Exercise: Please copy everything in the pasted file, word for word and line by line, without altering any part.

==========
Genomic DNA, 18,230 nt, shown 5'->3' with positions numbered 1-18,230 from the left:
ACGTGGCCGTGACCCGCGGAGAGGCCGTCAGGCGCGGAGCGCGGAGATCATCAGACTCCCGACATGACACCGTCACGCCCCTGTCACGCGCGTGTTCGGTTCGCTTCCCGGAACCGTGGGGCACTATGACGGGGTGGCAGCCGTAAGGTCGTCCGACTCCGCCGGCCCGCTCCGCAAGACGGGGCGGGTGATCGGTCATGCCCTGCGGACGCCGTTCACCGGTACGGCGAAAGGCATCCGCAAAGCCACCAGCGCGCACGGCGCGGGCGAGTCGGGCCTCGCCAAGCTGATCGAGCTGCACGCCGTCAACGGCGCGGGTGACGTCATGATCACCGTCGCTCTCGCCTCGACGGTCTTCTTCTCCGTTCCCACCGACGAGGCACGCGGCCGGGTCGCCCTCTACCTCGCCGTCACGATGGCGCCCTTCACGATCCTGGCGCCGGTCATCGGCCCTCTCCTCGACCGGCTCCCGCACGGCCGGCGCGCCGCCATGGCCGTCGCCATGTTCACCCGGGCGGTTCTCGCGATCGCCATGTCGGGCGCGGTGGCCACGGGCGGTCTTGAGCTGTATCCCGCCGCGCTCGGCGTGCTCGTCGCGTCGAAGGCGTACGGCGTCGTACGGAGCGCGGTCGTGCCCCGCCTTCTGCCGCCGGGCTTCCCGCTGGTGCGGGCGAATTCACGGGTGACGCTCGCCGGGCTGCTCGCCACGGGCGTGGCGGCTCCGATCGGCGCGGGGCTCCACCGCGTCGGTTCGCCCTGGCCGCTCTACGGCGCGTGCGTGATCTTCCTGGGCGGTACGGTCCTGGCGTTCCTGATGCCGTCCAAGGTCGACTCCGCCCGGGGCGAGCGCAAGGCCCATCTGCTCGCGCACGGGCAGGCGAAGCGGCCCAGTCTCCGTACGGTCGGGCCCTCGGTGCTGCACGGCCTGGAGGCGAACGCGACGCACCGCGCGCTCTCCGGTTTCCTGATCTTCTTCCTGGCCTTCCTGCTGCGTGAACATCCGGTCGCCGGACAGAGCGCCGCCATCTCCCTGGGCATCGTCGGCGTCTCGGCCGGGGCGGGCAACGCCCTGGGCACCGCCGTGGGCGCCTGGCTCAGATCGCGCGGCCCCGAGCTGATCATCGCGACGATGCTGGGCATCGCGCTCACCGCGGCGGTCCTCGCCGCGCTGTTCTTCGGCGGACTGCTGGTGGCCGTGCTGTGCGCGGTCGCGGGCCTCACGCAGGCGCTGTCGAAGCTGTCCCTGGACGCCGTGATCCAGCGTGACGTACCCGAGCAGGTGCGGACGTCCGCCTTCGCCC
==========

Genomic DNA, 18,230 nt, shown 5'->3' with positions numbered 1-18,230 from the left:
ACGTGGCCGTGACCCGCGGAGAGGCCGTCAGGCGCGGAGCGCGGAGATCATCAGACTCCCGACATGACACCGTCACGCCCCTGTCACGCGCGTGTTCGGTTCGCTTCCCGGAACCGTGGGGCACTATGACGGGGTGGCAGCCGTAAGGTCGTCCGACTCCGCCGGCCCGCTCCGCAAGACGGGGCGGGTGATCGGTCATGCCCTGCGGACGCCGTTCACCGGTACGGCGAAAGGCATCCGCAAAGCCACCAGCGCGCACGGCGCGGGCGAGTCGGGCCTCGCCAAGCTGATCGAGCTGCACGCCGTCAACGGCGCGGGTGACGTCATGATCACCGTCGCTCTCGCCTCGACGGTCTTCTTCTCCGTTCCCACCGACGAGGCACGCGGCCGGGTCGCCCTCTACCTCGCCGTCACGATGGCGCCCTTCACGATCCTGGCGCCGGTCATCGGCCCTCTCCTCGACCGGCTCCCGCACGGCCGGCGCGCCGCCATGGCCGTCGCCATGTTCACCCGGGCGGTTCTCGCGATCGCCATGTCGGGCGCGGTGGCCACGGGCGGTCTTGAGCTGTATCCCGCCGCGCTCGGCGTGCTCGTCGCGTCGAAGGCGTACGGCGTCGTACGGAGCGCGGTCGTGCCCCGCCTTCTGCCGCCGGGCTTCCCGCTGGTGCGGGCGAATTCACGGGTGACGCTCGCCGGGCTGCTCGCCACGGGCGTGGCGGCTCCGATCGGCGCGGGGCTCCACCGCGTCGGTTCGCCCTGGCCGCTCTACGGCGCGTGCGTGATCTTCCTGGGCGGTACGGTCCTGGCGTTCCTGATGCCGTCCAAGGTCGACTCCGCCCGGGGCGAGCGCAAGGCCCATCTGCTCGCGCACGGGCAGGCGAAGCGGCCCAGTCTCCGTACGGTCGGGCCCTCGGTGCTGCACGGCCTGGAGGCGAACGCGACGCACCGCGCGCTCTCCGGTTTCCTGATCTTCTTCCTGGCCTTCCTGCTGCGTGAACATCCGGTCGCCGGACAGAGCGCCGCCATCTCCCTGGGCATCGTCGGCGTCTCGGCCGGGGCGGGCAACGCCCTGGGCACCGCCGTGGGCGCCTGGCTCAGATCGCGCGGCCCCGAGCTGATCATCGCGACGATGCTGGGCATCGCGCTCACCGCGGCGGTCCTCGCCGCGCTGTTCTTCGGCGGACTGCTGGTGGCCGTGCTGTGCGCGGTCGCGGGCCTCACGCAGGCGCTGTCGAAGCTGTCCCTGGACGCCGTGATCCAGCGTGACGTACCCGAGCAGGTGCGGACGTCCGCCTTCGCCC